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Brian Ferguson: Class wars don’t describe Fringe

Fringe Street performers on the Royal Mile. Picture: Ian Rutherford

Fringe Street performers on the Royal Mile. Picture: Ian Rutherford

  • by BRIAN FERGUSON
 

THERE was an unmistakable feeling of déjà vu as the first full-blown rammy of this year’s Edinburgh Festival Fringe kicked off, almost a year to the day since comedian Stewart Lee’s incendiary opinion column on “the slow death of the Fringe”.

Last week theatre producer Pippa Bailey seemed to have her sights set on many of the same targets that Lee fired at 12 months previously.

The Fringe has never struck me as a battleground on which to wage a class war, but that is what it has become to some.

Lee and Bailey – who move in different artistic circles – believe the way the Fringe operates not only reflects Britain’s broken economy, but needs to be dismantled to ensure a fairer deal for all and a return to the event’s utopian past.

Lee was clear who was to blame for the “grotesque Philip K Dick-style wasteland of alcohol-banner festooned architecture around Bristo Square”. Charlie Wood and Ed Bartlam, the driving force behind Underbelly’s ever-expanding group of venues, were dubbed a “Cameron and Osborne duo” and an Etonian cabal at the heart of the “cultural bankruptcy of late capitalism” on the Fringe.

Bailey, former producer of the Total Theatre Awards, was careful not to name names in her call for a rethink over “a monstrous machine suffocating artists and shows in its absolute excess”.

But who was to blame for this, and a growing culture of elitism, despite the gulf in class, money and status between the Fringe and the Edinburgh International Festival, as Bailey would have it?

Not the Fringe itself, or Festivals Edinburgh, both run in recent years by women, but the “posh English blokes who run most of the major venues”. She added: “Edinburgh is very white and middle-class; the big venue bosses are predominantly white men.”

The Fringe as described by Lee and Bailey is far removed from the one I experience each year – but I’m not a stand-up comic, venue manager or show producer, though it is tempting to dismiss their contributions as over-the-top hysteria. Does the entire Fringe revolve around Bristo Square? I don’t see it.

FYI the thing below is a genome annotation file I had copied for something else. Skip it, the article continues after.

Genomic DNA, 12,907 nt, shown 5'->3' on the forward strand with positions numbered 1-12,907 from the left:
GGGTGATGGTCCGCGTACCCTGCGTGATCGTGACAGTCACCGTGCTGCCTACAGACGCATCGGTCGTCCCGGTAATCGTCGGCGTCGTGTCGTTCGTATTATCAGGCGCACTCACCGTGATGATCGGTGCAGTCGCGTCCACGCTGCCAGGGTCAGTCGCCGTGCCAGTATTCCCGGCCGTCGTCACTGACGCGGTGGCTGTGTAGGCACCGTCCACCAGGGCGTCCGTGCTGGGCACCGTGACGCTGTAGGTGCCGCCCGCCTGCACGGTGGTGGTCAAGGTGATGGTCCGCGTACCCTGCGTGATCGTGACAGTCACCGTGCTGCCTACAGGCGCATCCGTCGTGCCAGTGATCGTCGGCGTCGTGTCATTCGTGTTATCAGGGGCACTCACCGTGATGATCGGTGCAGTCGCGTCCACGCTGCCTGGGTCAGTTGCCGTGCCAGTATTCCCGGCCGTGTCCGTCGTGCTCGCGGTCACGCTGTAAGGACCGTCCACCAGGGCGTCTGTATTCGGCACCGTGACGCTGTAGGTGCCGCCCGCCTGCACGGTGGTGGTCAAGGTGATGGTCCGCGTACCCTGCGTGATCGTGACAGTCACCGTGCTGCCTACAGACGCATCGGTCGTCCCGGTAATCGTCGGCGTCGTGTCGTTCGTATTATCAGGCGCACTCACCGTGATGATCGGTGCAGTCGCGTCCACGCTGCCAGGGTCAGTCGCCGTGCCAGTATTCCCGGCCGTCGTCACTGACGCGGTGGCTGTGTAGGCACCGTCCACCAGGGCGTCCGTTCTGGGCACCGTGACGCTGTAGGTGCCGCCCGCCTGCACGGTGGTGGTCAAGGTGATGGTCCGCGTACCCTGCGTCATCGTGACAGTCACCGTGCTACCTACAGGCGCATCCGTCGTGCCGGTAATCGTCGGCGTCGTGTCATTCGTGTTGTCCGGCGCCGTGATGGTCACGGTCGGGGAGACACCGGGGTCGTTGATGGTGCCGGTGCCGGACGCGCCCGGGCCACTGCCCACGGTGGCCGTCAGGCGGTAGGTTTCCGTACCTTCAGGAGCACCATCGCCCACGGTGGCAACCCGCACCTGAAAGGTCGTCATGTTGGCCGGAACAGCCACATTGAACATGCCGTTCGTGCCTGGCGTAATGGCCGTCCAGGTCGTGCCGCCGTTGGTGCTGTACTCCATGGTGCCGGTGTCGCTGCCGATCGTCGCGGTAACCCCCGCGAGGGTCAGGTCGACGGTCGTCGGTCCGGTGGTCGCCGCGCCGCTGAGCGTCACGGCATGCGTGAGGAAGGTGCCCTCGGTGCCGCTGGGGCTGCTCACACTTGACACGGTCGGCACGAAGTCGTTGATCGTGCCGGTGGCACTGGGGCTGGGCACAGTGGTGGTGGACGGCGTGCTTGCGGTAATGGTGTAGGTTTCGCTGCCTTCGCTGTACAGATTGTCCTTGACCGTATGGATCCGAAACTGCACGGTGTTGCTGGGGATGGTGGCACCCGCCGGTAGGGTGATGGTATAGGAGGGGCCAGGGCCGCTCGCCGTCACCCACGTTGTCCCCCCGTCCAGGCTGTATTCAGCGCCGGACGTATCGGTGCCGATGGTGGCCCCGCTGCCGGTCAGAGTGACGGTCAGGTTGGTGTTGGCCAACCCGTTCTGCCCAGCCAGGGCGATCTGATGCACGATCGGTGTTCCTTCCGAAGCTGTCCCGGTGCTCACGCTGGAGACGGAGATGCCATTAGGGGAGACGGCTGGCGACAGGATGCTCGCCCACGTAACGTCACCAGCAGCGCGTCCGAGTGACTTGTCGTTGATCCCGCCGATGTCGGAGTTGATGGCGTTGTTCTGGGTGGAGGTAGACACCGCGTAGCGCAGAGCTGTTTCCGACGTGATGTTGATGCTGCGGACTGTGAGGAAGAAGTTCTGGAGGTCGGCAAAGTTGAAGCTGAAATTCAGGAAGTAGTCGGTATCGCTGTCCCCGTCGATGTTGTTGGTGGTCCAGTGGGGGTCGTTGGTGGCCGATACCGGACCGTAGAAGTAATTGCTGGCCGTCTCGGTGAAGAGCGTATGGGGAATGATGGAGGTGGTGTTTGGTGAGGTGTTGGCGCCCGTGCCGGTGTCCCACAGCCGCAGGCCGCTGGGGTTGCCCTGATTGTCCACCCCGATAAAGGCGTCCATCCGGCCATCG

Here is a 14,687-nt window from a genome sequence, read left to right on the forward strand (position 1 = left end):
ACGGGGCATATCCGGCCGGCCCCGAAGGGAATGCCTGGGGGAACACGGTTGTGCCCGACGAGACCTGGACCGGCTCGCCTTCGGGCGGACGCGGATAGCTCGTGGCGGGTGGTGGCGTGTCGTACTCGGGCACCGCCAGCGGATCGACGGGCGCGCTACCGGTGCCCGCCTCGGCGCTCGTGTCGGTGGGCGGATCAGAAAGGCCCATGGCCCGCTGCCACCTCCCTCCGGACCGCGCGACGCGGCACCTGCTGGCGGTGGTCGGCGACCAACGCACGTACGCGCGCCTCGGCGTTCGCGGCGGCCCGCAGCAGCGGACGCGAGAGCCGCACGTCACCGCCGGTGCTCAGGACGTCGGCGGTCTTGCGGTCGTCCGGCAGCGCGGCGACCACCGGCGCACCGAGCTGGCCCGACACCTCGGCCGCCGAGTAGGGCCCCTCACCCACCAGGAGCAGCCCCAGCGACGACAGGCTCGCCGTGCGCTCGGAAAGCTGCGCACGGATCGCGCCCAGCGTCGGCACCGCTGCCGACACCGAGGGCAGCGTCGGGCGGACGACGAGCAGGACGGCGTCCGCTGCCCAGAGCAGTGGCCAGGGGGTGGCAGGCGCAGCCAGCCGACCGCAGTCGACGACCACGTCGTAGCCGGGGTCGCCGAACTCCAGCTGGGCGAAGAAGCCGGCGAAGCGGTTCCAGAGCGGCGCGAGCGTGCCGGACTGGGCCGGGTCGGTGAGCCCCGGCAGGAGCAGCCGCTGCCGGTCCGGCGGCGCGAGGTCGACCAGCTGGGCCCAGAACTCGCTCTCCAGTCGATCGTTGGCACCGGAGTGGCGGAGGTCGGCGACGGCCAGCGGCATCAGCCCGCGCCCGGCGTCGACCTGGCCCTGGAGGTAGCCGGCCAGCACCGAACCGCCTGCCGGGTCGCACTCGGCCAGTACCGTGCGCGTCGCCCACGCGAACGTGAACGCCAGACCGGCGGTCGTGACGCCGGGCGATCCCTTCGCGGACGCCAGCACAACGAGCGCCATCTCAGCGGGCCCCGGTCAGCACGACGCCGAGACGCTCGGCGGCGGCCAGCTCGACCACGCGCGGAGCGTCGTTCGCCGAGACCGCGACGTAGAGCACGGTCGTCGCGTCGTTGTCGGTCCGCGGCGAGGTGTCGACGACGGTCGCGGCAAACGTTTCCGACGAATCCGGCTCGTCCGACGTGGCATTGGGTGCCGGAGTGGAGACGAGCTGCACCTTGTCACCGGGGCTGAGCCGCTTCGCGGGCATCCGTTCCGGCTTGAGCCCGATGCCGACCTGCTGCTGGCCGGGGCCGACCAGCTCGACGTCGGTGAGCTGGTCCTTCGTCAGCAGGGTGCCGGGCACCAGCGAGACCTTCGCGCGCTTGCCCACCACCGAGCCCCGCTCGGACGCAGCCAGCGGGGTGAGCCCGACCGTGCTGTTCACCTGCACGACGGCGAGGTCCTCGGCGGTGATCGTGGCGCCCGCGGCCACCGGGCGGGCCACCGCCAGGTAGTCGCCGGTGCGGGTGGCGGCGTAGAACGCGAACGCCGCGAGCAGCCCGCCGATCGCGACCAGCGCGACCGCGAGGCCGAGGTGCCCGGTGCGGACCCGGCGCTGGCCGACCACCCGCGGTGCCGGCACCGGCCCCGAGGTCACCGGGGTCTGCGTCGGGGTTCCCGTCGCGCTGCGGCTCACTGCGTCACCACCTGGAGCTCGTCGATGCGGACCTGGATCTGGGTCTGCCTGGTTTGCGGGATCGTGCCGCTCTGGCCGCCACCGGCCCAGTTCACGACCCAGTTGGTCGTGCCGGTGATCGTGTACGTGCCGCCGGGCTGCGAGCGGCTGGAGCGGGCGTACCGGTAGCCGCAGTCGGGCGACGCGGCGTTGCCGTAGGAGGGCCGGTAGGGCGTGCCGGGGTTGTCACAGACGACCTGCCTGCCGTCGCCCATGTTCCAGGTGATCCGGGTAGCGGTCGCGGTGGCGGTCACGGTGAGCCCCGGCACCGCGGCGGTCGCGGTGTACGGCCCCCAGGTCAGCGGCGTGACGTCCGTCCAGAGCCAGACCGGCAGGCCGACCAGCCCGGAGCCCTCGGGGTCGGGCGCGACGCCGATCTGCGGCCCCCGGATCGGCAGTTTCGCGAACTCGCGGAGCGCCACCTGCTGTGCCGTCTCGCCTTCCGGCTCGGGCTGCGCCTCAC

A good case could be made that there is now a more level playing field than at any time during the last decade. It appears far removed from a closed shop.

New venues like Summerhall, Paterson’s Land, Northern Stage, the relocated Famous Spiegeltent on George Street, and the return of Forest Fringe to a new home in Leith have opened up a host of new opportunities for audiences and performers. If the ideas, talent and ambition are there, the current Fringe is surely able to accommodate them.

Then there is the sheer volume of shows staged under the banners of the Free Fringe and Free Festival, which make comedy accessible to those on the tightest of budgets.

But for all their chippiness, Lee and Bailey made a number of important points which Fringe venues and administrators should not dismiss. The whole concept of the branding of the Edinburgh Comedy Festival was – and is – an ill-thought-out idea. The pretence that the only comedy worth seeing was in venues run by the “big four” promoters should have been killed off years ago.

Lee’s rallying call for audiences – and the media – to indulge in more “off-piste grazing” is difficult to argue with, as is his questioning of the whole idea of comedians having to pay to perform at the Fringe – as much as £10,000, seemingly.

Action to burst the property bubble around the Fringe and the curbing of the soaring costs for venues and performers that appear to have risen in the face of the downturn seems overdue.

Promoters I spoke to about Bailey’s views acknowledged she had hit the nail on the head with many of her arguments – even if they were weakened by her more inflammatory comments. She has also apologised for neglecting Karen Koren’s stewardship of Gilded Balloon from her critique of the event’s male-dominated bias.

While I note William Burdett-Coutts’s recent call for old Fringe rivals to bury the hatchet this year, it would be no bad thing if some of the issues above were discussed in public.

There is a worrying lack of open debates planned about the festivals this year, but at least the Fringe is stepping up to the plate at last, with the creation of an “opening address” to participants.

I suspect playwright Mark Ravenhill, who will deliver the address, will serve up plenty more food for thought at the end of the week, when the Fringe gets under way – and the real fun begins.

 

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